GLEN ALLEN, Mo. — A large tornado tore through southeastern Missouri before dawn on Wednesday, killing at least five people and causing widespread destruction as a broad swath of the Midwest and South kept a wary eye out for further storms that could spawn additional twisters and hail.
The tornado touched down around 3:30 a.m. and moved through a rural area of Bollinger County, about 50 miles (80 kilometers) south of St. Louis, said Sgt. Clark Parrott of the Missouri State Highway Patrol.
Trees were uprooted and homes turned into piles of splinters. One building was flipped on its side. Drone footage showed emergency crews peering into the wreckage with flashlights.
More than 20 agencies were part of the search for survivors and victims, with the damage so bad that they sometimes were forced to use chainsaws to cut back trees and brush to reach homes, Parrott said.
"The damage is pretty widespread. It's just heartbreaking to see it," Parrott said.
The twister caused significant destruction in and around the small rural communities of Glen Allen and Grassy, Bollinger County Sheriff Casey A. Graham said in a Facebook post. A hunting area separates the two communities.
At least five people were killed, Graham wrote, noting that he was withholding the names of the dead to make sure their families could be notified first.
"Please understand the scope of this operation," he said. "I know everyone wants updates and news of what happened. As your Sheriff, I am focused on ensuring those who still need help are receiving it, and we account for all our citizens."
Charles Collier, 61, said he saw the coroner's van drive by with its lights on in Glen Allen, where he owns a storage facility.
"That was a sad, sad sight — knowing there was bodies in there," said Collier, who wasn't entirely relieved when he saw his facility was spared. "I was just numb, thinking about all these other people, what they're going through."
Josh Wells said that the tornado tore half of the roof off his Glen Allen home and pushed in his bedroom wall. Luckily, he fled beforehand with his son to his sister's home because it has a basement.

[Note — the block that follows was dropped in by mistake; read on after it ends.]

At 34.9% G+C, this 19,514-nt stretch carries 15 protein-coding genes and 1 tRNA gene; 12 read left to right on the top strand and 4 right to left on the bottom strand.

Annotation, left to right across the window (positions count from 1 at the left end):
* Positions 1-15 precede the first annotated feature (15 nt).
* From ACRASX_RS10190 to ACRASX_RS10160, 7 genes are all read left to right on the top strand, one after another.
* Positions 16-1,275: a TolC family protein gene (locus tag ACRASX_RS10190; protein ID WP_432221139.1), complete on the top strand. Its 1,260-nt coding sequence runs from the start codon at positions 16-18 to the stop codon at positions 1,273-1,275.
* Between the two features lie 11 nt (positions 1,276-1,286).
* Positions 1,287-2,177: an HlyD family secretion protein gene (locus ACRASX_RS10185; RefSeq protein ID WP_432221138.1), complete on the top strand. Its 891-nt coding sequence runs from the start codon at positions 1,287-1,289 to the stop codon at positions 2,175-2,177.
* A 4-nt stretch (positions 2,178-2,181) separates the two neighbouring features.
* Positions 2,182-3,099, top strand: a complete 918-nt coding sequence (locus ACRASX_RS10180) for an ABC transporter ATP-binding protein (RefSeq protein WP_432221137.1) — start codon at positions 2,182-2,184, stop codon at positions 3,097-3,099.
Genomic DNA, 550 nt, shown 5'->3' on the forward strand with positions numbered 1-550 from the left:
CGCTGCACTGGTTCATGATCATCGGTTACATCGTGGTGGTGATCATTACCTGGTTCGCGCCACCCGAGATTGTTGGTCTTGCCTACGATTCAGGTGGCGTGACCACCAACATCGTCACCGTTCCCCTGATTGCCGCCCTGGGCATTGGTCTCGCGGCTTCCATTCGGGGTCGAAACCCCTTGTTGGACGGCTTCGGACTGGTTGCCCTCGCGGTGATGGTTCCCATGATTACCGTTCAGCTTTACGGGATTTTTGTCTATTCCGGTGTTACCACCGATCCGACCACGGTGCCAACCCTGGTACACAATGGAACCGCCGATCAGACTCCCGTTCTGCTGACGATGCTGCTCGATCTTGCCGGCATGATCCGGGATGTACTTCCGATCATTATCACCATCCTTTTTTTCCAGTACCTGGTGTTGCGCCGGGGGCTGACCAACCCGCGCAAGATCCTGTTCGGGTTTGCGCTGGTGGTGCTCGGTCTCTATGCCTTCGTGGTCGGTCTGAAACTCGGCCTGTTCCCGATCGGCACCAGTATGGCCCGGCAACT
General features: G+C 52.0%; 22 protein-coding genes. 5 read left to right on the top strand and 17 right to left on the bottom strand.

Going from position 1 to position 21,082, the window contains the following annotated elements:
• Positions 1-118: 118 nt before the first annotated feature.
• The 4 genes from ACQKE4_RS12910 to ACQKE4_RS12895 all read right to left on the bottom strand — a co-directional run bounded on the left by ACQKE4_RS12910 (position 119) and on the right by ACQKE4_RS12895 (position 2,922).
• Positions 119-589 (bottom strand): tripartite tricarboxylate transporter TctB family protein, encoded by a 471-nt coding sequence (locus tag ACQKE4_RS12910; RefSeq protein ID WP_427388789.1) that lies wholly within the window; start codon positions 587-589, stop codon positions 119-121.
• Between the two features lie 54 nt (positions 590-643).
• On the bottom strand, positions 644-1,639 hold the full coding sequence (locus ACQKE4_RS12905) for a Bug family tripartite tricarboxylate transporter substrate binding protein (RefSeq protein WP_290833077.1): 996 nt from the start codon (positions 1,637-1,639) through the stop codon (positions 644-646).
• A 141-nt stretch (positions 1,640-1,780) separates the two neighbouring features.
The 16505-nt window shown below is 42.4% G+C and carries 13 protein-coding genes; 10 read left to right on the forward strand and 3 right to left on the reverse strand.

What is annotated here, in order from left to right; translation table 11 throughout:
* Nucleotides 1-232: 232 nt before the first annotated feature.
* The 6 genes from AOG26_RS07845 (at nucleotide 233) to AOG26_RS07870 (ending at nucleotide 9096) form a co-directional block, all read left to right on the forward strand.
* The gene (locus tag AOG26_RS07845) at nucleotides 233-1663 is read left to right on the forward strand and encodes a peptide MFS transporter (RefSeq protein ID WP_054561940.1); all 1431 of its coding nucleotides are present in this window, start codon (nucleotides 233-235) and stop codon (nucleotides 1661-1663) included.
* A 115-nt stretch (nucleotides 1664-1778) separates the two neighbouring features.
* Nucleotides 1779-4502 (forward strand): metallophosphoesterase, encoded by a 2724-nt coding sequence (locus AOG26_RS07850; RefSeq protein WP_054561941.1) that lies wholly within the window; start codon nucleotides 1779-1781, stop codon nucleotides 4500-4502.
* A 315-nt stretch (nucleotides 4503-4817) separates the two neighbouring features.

"We all ran down and huddled against the wall and my brother-in-law made it down just seconds before we heard the roaring sound of the wind and debris crashing around us," he said.
While his sister's home held up, the area reeked of gas because a propane unit was damaged.
The tornado remained on the ground for about 15 minutes
Justin Gibbs, a National Weather Service meteorologist in Paducah, Kentucky, said the tornado remained on the ground for roughly 15 minutes, traveling an estimated 15-20 miles (24-32 kilometers).
A weather service team was headed to Bollinger County to gather details about the tornado, but Gibbs said it's clear "it was big. It was a significant tornado."
He noted that tornadoes are especially dangerous when they touch down late at night or early in the morning, as this one did.
"It's definitely a nightmare from a warning standpoint," Gibbs said. "It's bad anytime, but it's especially bad at 3:30 in the morning."
Larry Welker, Bollinger County's public administrator, said the twister traveled along route 34 into Glen Allen, a village of slightly more than 100 people, and that he hasn't been able to inspect the damage firsthand because law enforcement were restricting access to the area.
"I'm getting reports that it was pretty bad," he said. He described it as a rural area, where residents mostly farmed, cut timber or worked construction jobs.
"There was several trailers there, and I understand that there is still people missing," Welker said.
Gov. Mike Parson said he would join emergency personnel on the ground to assess damage and determine what resources are needed. They planned a news conference in the afternoon.
Missouri's U.S. Sens. Eric Schmitt and Josh Hawley, meanwhile, said they're in touch with local leaders and ready to help. Schmitt also warned Missouri residents in a statement to stay alert "as there's more severe weather on the horizon."
The storms moving through the Midwest and South on Wednesday threaten some areas still reeling from a deadly bout of bad weather last weekend. The Storm Prediction Center said up to 40 million people in an area that includes major cities including Chicago, Indianapolis, Detroit and Memphis, Tennessee, were at risk from the storms later Wednesday. As of late morning, the the greatest threat appeared to be to an area stretching from lower Michigan into Tennessee and Kentucky.
Fierce storms that started last Friday and continued through the weekend spawned deadly tornadoes in 11 states as the system plodded through Arkansas and into the South, Midwest and Northeast.
Schools in Little Rock, Arkansas, canceled Wednesday classes because the storms were expected to move through the area during the morning rush, KFVS-TV reported.
In central Illinois, authorities said five people were hurt and about 300 homes were without power due to a tornado that struck in Fulton County on Tuesday evening. Chris Helle, who directs the county's Emergency Services Disaster Agency, said one of the people injured was in critical condition.
Helle said the damage was concentrated near the town of Bryant, about 200 mile (322 kilometers) southwest of Chicago. Fire departments and other first responders were still cataloguing the damage there, but Helle said numerous homes had been destroyed. He credited people for listening to advance warnings and taking shelter.
Officials said another tornado touched down Tuesday morning in the western Illinois community of Colona. Local news reports showed wind damage to some businesses there.
Winds of up to 90 mph (145 kph) and baseball-sized hail also caused damage in the Quad Cities area of Iowa and Illinois.
The National Weather Service also received reports of semitrailers that had been tipped over by winds in Lee County, about 95 miles (153 km) west of Chicago.